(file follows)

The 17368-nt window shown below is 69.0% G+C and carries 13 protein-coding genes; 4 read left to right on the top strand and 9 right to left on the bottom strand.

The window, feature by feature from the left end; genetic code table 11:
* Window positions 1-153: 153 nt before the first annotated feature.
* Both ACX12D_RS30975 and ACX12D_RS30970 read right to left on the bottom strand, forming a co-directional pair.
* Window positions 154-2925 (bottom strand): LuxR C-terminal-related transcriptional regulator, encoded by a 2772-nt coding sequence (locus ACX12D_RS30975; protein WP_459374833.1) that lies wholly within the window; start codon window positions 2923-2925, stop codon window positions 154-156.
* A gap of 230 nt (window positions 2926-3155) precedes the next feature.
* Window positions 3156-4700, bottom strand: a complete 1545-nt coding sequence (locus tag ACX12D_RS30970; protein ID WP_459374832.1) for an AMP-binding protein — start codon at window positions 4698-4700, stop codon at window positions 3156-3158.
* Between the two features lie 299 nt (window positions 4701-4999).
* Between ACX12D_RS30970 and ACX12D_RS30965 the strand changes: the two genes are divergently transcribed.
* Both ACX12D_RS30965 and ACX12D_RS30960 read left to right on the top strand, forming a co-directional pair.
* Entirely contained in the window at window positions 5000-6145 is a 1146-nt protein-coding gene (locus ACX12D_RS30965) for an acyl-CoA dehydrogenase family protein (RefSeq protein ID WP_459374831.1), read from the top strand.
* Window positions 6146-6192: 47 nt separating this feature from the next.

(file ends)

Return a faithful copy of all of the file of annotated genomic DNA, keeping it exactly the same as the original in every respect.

The 17368-nt window shown below is 69.0% G+C and carries 13 protein-coding genes; 4 read left to right on the top strand and 9 right to left on the bottom strand.

The window, feature by feature from the left end; genetic code table 11:
* Window positions 1-153: 153 nt before the first annotated feature.
* Both ACX12D_RS30975 and ACX12D_RS30970 read right to left on the bottom strand, forming a co-directional pair.
* Window positions 154-2925 (bottom strand): LuxR C-terminal-related transcriptional regulator, encoded by a 2772-nt coding sequence (locus ACX12D_RS30975; protein WP_459374833.1) that lies wholly within the window; start codon window positions 2923-2925, stop codon window positions 154-156.
* A gap of 230 nt (window positions 2926-3155) precedes the next feature.
* Window positions 3156-4700, bottom strand: a complete 1545-nt coding sequence (locus tag ACX12D_RS30970; protein ID WP_459374832.1) for an AMP-binding protein — start codon at window positions 4698-4700, stop codon at window positions 3156-3158.
* Between the two features lie 299 nt (window positions 4701-4999).
* Between ACX12D_RS30970 and ACX12D_RS30965 the strand changes: the two genes are divergently transcribed.
* Both ACX12D_RS30965 and ACX12D_RS30960 read left to right on the top strand, forming a co-directional pair.
* Entirely contained in the window at window positions 5000-6145 is a 1146-nt protein-coding gene (locus ACX12D_RS30965) for an acyl-CoA dehydrogenase family protein (RefSeq protein ID WP_459374831.1), read from the top strand.
* Window positions 6146-6192: 47 nt separating this feature from the next.